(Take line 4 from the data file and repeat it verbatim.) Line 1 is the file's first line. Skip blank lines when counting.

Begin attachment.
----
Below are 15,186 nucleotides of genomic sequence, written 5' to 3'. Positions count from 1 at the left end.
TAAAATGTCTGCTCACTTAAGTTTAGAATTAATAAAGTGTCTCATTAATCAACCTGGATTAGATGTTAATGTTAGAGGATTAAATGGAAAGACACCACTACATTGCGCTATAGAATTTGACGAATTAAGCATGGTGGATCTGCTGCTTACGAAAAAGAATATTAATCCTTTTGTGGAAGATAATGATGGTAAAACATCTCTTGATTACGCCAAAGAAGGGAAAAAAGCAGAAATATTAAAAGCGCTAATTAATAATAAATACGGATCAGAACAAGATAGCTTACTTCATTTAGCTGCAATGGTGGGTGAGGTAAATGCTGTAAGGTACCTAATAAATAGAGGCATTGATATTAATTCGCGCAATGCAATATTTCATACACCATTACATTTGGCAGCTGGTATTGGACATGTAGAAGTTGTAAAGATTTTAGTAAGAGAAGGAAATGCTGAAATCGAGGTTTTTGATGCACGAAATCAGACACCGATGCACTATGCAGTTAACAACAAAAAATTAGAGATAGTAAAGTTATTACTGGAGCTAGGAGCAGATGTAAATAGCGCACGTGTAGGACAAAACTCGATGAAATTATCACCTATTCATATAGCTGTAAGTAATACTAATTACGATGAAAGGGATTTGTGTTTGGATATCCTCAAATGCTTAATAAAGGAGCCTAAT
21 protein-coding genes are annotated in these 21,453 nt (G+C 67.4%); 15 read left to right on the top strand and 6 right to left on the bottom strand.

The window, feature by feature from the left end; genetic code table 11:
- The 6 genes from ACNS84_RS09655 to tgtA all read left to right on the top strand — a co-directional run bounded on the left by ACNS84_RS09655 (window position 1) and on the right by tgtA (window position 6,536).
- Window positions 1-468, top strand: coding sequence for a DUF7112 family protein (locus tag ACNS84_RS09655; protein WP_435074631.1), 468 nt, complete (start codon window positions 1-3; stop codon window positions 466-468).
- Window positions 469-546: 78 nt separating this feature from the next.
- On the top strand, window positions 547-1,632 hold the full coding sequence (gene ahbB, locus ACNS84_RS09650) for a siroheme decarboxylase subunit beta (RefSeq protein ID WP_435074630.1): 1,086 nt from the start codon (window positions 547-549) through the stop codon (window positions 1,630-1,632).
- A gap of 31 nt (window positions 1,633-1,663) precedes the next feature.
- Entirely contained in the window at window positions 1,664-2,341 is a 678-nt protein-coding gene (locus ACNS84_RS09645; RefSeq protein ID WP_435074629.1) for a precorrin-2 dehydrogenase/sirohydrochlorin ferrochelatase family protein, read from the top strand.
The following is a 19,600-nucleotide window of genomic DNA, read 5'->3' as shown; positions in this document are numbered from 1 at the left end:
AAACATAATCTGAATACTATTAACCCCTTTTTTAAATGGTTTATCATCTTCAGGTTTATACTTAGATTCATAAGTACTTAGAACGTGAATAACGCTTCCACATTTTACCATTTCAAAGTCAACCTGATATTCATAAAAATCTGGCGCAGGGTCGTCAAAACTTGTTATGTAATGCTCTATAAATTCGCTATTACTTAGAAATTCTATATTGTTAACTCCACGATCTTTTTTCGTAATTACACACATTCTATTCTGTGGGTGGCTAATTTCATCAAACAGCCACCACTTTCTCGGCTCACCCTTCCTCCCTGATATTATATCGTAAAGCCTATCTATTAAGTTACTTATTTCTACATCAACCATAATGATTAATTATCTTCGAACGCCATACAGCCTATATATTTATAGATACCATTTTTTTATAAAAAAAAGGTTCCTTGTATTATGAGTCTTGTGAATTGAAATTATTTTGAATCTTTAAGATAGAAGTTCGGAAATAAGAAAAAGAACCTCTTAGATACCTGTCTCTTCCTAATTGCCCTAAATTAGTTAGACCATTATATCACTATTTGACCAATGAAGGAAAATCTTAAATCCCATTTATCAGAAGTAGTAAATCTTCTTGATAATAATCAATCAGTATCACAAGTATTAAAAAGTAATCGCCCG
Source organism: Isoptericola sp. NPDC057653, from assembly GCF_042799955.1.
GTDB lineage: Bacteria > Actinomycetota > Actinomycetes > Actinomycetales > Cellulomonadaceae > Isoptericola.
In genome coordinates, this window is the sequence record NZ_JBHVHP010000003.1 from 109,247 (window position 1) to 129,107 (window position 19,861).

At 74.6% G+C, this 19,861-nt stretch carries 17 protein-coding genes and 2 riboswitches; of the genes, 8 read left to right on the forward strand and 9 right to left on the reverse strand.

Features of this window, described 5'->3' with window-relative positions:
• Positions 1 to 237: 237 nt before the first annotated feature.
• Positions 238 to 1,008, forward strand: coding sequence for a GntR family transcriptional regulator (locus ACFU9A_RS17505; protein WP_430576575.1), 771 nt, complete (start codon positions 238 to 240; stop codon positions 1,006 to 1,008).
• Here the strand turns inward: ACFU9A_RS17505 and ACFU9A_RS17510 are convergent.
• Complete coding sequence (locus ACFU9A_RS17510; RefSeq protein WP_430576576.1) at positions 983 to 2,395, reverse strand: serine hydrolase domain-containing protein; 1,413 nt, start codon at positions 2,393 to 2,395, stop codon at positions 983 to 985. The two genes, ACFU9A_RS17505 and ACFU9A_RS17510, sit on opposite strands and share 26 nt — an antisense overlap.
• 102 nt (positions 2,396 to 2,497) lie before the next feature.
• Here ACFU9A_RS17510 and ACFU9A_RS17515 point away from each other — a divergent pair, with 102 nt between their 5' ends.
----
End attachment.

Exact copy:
The window, feature by feature from the left end; genetic code table 11: